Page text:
One newspaper account noted

“a key part of his plan, he said, is to reduce a burdensome regulatory approval waiting time from as long as a dozen years to a year, by establishing one federal point of contact for a yes or no answer on a project.”

While there have been many far-reaching cutbacks in regulations directly or nominally affecting employers, this latest is undoubtedly the most significant seen to date.

According to a statement from Acting Associate Deputy Secretary for Policy Aprille Pfuehle; “The regulation essentially sets a Federal Maximum Standard for coverage and benefits for occupational illnesses and injuries. Employers with workers in any state with benefits greater than a to-be-determined Federal Maximum Standard can opt to be regulated by DOL and not that state.”

Employers who choose DOL regulation evidently will have additional protection from liability as well. While I’m no employment law expert, it appears the Trump Administration is relying on ERISA pre-emption as the lever to dis-engage occupational coverage from state regulation.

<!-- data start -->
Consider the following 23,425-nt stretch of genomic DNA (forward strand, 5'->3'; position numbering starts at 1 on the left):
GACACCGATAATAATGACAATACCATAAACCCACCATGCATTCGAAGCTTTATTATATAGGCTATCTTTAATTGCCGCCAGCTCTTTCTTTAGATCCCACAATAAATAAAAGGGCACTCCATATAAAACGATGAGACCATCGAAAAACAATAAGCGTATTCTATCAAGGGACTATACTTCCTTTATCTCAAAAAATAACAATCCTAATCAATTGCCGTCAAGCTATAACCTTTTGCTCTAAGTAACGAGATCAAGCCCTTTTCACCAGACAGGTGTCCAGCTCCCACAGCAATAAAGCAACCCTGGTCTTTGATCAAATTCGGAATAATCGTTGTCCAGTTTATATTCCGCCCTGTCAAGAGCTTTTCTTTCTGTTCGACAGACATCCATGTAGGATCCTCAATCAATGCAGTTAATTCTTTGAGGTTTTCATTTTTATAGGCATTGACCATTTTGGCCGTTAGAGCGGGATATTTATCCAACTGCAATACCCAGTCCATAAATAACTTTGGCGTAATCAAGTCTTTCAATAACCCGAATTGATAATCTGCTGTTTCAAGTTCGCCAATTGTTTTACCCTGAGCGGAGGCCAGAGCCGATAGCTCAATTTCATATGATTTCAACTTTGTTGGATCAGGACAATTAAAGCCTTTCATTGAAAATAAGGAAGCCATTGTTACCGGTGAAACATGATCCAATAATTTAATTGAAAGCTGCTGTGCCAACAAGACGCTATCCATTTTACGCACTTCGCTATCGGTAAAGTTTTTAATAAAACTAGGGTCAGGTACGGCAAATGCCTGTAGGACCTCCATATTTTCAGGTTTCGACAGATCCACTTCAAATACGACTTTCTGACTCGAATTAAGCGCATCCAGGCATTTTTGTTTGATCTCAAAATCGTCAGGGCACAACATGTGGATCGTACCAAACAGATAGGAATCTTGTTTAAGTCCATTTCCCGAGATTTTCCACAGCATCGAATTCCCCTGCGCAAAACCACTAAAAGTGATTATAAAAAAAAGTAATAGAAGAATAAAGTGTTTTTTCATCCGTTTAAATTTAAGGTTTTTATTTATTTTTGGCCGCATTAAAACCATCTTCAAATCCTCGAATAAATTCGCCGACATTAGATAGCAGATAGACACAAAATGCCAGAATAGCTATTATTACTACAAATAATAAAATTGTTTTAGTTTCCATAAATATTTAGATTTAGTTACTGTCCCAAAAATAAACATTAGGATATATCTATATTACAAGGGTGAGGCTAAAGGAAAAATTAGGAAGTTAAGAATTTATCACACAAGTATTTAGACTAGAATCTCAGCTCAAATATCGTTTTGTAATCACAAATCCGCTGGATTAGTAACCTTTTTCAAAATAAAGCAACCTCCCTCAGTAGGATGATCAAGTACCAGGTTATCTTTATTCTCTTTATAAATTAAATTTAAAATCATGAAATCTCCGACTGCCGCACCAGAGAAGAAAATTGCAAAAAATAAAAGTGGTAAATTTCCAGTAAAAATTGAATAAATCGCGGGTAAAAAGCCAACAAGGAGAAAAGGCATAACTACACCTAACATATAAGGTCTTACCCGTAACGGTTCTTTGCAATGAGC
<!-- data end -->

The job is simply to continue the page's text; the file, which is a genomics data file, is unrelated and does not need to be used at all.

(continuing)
The regulation was reportedly developed and written by DOL’s Office of Congressional and Intergovernmental Affairs, under the direction of the Assistant Secretary; no other information was provided as to the rationale behind this.

No details on what entity is going to develop the Federal Maximum Standards were provided, nor was there any timeframe given. Given the magnitude of this change, we can expect it will take months to make any progress, and any change will certainly result in legal challenges.

Part of the Trump Administration’s ongoing effort to reduce the impact of ‘unnecessary regulations” on businesses, this follows earlier moves to delay or eliminate a host of workplace safety regulations, including beryllium exposure standards, medical benefits for US Energy Department workers exposed to radiation, and cutbacks on enforcement of wage/hour regulations.